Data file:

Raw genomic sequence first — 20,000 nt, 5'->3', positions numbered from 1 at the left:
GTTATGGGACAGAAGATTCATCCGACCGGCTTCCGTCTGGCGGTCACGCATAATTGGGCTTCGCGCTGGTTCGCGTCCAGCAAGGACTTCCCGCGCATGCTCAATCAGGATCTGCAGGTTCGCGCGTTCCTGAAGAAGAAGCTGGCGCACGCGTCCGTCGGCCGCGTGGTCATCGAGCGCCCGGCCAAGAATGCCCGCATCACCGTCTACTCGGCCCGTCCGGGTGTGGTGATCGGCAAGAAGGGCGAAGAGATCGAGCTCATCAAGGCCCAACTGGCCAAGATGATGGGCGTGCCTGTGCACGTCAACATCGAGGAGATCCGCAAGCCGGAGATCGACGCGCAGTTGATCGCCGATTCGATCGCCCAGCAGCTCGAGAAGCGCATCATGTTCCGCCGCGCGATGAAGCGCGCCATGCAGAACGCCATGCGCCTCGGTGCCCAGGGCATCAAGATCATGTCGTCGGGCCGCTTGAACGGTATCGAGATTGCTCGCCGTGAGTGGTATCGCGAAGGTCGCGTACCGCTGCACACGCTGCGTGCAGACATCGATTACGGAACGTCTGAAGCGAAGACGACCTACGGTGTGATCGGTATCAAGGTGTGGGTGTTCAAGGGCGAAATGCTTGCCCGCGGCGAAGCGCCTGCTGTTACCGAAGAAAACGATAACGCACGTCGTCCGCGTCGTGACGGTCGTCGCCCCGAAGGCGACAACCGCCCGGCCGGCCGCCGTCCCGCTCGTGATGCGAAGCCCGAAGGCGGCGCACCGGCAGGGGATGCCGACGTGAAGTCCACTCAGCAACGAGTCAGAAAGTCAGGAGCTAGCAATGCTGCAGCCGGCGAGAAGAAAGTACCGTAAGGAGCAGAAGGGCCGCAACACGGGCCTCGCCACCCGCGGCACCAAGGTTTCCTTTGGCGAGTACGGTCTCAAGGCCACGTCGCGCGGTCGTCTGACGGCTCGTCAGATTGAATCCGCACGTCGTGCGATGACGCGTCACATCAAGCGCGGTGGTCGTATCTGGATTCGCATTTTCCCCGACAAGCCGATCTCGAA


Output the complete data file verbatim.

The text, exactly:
Raw genomic sequence first — 20,000 nt, 5'->3', positions numbered from 1 at the left:
GTTATGGGACAGAAGATTCATCCGACCGGCTTCCGTCTGGCGGTCACGCATAATTGGGCTTCGCGCTGGTTCGCGTCCAGCAAGGACTTCCCGCGCATGCTCAATCAGGATCTGCAGGTTCGCGCGTTCCTGAAGAAGAAGCTGGCGCACGCGTCCGTCGGCCGCGTGGTCATCGAGCGCCCGGCCAAGAATGCCCGCATCACCGTCTACTCGGCCCGTCCGGGTGTGGTGATCGGCAAGAAGGGCGAAGAGATCGAGCTCATCAAGGCCCAACTGGCCAAGATGATGGGCGTGCCTGTGCACGTCAACATCGAGGAGATCCGCAAGCCGGAGATCGACGCGCAGTTGATCGCCGATTCGATCGCCCAGCAGCTCGAGAAGCGCATCATGTTCCGCCGCGCGATGAAGCGCGCCATGCAGAACGCCATGCGCCTCGGTGCCCAGGGCATCAAGATCATGTCGTCGGGCCGCTTGAACGGTATCGAGATTGCTCGCCGTGAGTGGTATCGCGAAGGTCGCGTACCGCTGCACACGCTGCGTGCAGACATCGATTACGGAACGTCTGAAGCGAAGACGACCTACGGTGTGATCGGTATCAAGGTGTGGGTGTTCAAGGGCGAAATGCTTGCCCGCGGCGAAGCGCCTGCTGTTACCGAAGAAAACGATAACGCACGTCGTCCGCGTCGTGACGGTCGTCGCCCCGAAGGCGACAACCGCCCGGCCGGCCGCCGTCCCGCTCGTGATGCGAAGCCCGAAGGCGGCGCACCGGCAGGGGATGCCGACGTGAAGTCCACTCAGCAACGAGTCAGAAAGTCAGGAGCTAGCAATGCTGCAGCCGGCGAGAAGAAAGTACCGTAAGGAGCAGAAGGGCCGCAACACGGGCCTCGCCACCCGCGGCACCAAGGTTTCCTTTGGCGAGTACGGTCTCAAGGCCACGTCGCGCGGTCGTCTGACGGCTCGTCAGATTGAATCCGCACGTCGTGCGATGACGCGTCACATCAAGCGCGGTGGTCGTATCTGGATTCGCATTTTCCCCGACAAGCCGATCTCGAA